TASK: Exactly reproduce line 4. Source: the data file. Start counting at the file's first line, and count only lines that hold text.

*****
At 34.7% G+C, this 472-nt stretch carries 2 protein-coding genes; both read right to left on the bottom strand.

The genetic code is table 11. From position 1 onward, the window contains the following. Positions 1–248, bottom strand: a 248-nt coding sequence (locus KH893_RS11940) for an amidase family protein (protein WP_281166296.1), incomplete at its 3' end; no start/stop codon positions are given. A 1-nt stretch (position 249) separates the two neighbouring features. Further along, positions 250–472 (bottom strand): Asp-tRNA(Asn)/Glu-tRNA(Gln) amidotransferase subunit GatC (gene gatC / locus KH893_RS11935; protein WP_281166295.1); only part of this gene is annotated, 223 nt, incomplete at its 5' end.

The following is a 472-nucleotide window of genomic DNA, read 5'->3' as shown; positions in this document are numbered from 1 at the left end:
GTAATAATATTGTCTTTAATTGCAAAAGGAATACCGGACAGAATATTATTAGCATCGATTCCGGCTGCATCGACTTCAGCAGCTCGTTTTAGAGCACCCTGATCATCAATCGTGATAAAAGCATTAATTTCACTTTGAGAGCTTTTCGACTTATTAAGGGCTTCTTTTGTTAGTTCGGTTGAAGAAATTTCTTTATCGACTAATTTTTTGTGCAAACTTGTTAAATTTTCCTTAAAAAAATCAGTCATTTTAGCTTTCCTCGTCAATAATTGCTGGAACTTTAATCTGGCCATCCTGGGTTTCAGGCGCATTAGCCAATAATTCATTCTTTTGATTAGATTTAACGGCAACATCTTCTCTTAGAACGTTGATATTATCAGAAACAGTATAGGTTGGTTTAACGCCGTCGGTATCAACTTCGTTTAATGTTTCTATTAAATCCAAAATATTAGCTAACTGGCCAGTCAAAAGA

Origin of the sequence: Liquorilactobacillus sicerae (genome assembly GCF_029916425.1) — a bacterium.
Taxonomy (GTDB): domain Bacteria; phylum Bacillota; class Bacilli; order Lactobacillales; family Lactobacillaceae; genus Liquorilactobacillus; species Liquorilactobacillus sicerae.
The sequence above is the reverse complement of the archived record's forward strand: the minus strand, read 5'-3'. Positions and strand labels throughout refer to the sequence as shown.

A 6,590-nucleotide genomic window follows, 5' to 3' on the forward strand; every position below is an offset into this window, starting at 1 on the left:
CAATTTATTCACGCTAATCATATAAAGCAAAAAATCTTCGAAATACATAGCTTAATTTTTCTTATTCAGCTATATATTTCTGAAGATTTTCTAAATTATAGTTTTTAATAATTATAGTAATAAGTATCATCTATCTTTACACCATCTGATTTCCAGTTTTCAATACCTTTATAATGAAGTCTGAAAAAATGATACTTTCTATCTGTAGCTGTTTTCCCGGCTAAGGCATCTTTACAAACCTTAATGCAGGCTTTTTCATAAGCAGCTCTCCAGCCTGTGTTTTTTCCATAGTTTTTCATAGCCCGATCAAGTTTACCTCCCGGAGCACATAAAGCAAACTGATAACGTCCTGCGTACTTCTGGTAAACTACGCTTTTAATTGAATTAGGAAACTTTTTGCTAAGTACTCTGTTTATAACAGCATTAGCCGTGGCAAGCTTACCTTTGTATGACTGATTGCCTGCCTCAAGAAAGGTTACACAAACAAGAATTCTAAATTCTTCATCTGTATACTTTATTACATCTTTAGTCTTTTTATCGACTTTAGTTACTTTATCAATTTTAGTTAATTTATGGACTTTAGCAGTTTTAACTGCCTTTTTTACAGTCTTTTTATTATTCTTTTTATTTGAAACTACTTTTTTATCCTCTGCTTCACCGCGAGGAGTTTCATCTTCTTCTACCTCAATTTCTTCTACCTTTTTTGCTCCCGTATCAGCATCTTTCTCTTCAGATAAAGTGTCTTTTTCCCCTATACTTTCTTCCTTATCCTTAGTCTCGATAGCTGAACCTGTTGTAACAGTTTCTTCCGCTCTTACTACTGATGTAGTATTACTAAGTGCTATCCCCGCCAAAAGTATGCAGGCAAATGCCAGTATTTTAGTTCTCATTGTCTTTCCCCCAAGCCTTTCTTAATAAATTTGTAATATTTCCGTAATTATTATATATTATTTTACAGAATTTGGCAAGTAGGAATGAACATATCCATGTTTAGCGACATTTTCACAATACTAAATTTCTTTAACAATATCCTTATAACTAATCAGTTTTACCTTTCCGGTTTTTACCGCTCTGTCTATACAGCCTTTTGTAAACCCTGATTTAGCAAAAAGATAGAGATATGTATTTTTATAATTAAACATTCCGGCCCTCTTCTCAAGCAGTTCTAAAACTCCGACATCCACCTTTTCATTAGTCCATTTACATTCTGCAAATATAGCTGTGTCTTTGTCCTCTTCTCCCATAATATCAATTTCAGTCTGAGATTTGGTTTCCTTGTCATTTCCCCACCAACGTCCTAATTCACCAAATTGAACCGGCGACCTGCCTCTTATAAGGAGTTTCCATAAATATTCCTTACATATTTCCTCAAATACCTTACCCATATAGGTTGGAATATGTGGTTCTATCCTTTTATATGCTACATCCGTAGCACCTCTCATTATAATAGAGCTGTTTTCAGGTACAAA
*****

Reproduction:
GTAATAATATTGTCTTTAATTGCAAAAGGAATACCGGACAGAATATTATTAGCATCGATTCCGGCTGCATCGACTTCAGCAGCTCGTTTTAGAGCACCCTGATCATCAATCGTGATAAAAGCATTAATTTCACTTTGAGAGCTTTTCGACTTATTAAGGGCTTCTTTTGTTAGTTCGGTTGAAGAAATTTCTTTATCGACTAATTTTTTGTGCAAACTTGTTAAATTTTCCTTAAAAAAATCAGTCATTTTAGCTTTCCTCGTCAATAATTGCTGGAACTTTAATCTGGCCATCCTGGGTTTCAGGCGCATTAGCCAATAATTCATTCTTTTGATTAGATTTAACGGCAACATCTTCTCTTAGAACGTTGATATTATCAGAAACAGTATAGGTTGGTTTAACGCCGTCGGTATCAACTTCGTTTAATGTTTCTATTAAATCCAAAATATTAGCTAACTGGCCAGTCAAAAGA